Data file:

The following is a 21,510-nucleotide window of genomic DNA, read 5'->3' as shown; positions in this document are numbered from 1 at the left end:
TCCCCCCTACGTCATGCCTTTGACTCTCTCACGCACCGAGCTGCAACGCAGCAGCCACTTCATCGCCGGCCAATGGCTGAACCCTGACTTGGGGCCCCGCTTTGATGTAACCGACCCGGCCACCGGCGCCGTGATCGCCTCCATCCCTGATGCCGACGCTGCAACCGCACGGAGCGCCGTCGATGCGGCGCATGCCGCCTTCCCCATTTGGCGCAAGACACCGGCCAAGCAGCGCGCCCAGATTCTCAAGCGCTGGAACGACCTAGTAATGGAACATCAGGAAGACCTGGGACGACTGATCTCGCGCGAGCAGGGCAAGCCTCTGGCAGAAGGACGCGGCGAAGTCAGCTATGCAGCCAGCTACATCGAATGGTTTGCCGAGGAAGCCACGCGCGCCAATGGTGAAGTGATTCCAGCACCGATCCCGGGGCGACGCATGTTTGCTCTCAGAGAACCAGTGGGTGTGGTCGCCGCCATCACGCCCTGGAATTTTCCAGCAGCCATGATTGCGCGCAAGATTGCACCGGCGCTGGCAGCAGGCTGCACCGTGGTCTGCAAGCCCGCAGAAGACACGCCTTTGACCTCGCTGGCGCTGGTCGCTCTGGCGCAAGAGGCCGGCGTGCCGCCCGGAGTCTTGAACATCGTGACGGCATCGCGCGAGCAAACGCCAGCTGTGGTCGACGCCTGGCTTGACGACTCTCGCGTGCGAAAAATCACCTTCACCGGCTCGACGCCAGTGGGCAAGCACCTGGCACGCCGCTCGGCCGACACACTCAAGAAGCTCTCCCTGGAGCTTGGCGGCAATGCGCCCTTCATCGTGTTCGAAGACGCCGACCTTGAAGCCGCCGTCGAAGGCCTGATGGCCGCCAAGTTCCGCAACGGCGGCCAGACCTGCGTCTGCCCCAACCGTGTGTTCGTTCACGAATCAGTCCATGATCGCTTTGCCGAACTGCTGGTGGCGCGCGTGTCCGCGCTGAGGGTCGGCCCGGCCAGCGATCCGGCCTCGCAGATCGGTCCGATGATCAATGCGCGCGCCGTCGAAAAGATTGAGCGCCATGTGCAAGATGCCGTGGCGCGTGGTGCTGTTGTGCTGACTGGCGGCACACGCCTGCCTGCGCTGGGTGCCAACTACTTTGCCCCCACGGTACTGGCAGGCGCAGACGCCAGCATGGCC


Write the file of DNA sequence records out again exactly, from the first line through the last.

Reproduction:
The following is a 21,510-nucleotide window of genomic DNA, read 5'->3' as shown; positions in this document are numbered from 1 at the left end:
TCCCCCCTACGTCATGCCTTTGACTCTCTCACGCACCGAGCTGCAACGCAGCAGCCACTTCATCGCCGGCCAATGGCTGAACCCTGACTTGGGGCCCCGCTTTGATGTAACCGACCCGGCCACCGGCGCCGTGATCGCCTCCATCCCTGATGCCGACGCTGCAACCGCACGGAGCGCCGTCGATGCGGCGCATGCCGCCTTCCCCATTTGGCGCAAGACACCGGCCAAGCAGCGCGCCCAGATTCTCAAGCGCTGGAACGACCTAGTAATGGAACATCAGGAAGACCTGGGACGACTGATCTCGCGCGAGCAGGGCAAGCCTCTGGCAGAAGGACGCGGCGAAGTCAGCTATGCAGCCAGCTACATCGAATGGTTTGCCGAGGAAGCCACGCGCGCCAATGGTGAAGTGATTCCAGCACCGATCCCGGGGCGACGCATGTTTGCTCTCAGAGAACCAGTGGGTGTGGTCGCCGCCATCACGCCCTGGAATTTTCCAGCAGCCATGATTGCGCGCAAGATTGCACCGGCGCTGGCAGCAGGCTGCACCGTGGTCTGCAAGCCCGCAGAAGACACGCCTTTGACCTCGCTGGCGCTGGTCGCTCTGGCGCAAGAGGCCGGCGTGCCGCCCGGAGTCTTGAACATCGTGACGGCATCGCGCGAGCAAACGCCAGCTGTGGTCGACGCCTGGCTTGACGACTCTCGCGTGCGAAAAATCACCTTCACCGGCTCGACGCCAGTGGGCAAGCACCTGGCACGCCGCTCGGCCGACACACTCAAGAAGCTCTCCCTGGAGCTTGGCGGCAATGCGCCCTTCATCGTGTTCGAAGACGCCGACCTTGAAGCCGCCGTCGAAGGCCTGATGGCCGCCAAGTTCCGCAACGGCGGCCAGACCTGCGTCTGCCCCAACCGTGTGTTCGTTCACGAATCAGTCCATGATCGCTTTGCCGAACTGCTGGTGGCGCGCGTGTCCGCGCTGAGGGTCGGCCCGGCCAGCGATCCGGCCTCGCAGATCGGTCCGATGATCAATGCGCGCGCCGTCGAAAAGATTGAGCGCCATGTGCAAGATGCCGTGGCGCGTGGTGCTGTTGTGCTGACTGGCGGCACACGCCTGCCTGCGCTGGGTGCCAACTACTTTGCCCCCACGGTACTGGCAGGCGCAGACGCCAGCATGGCC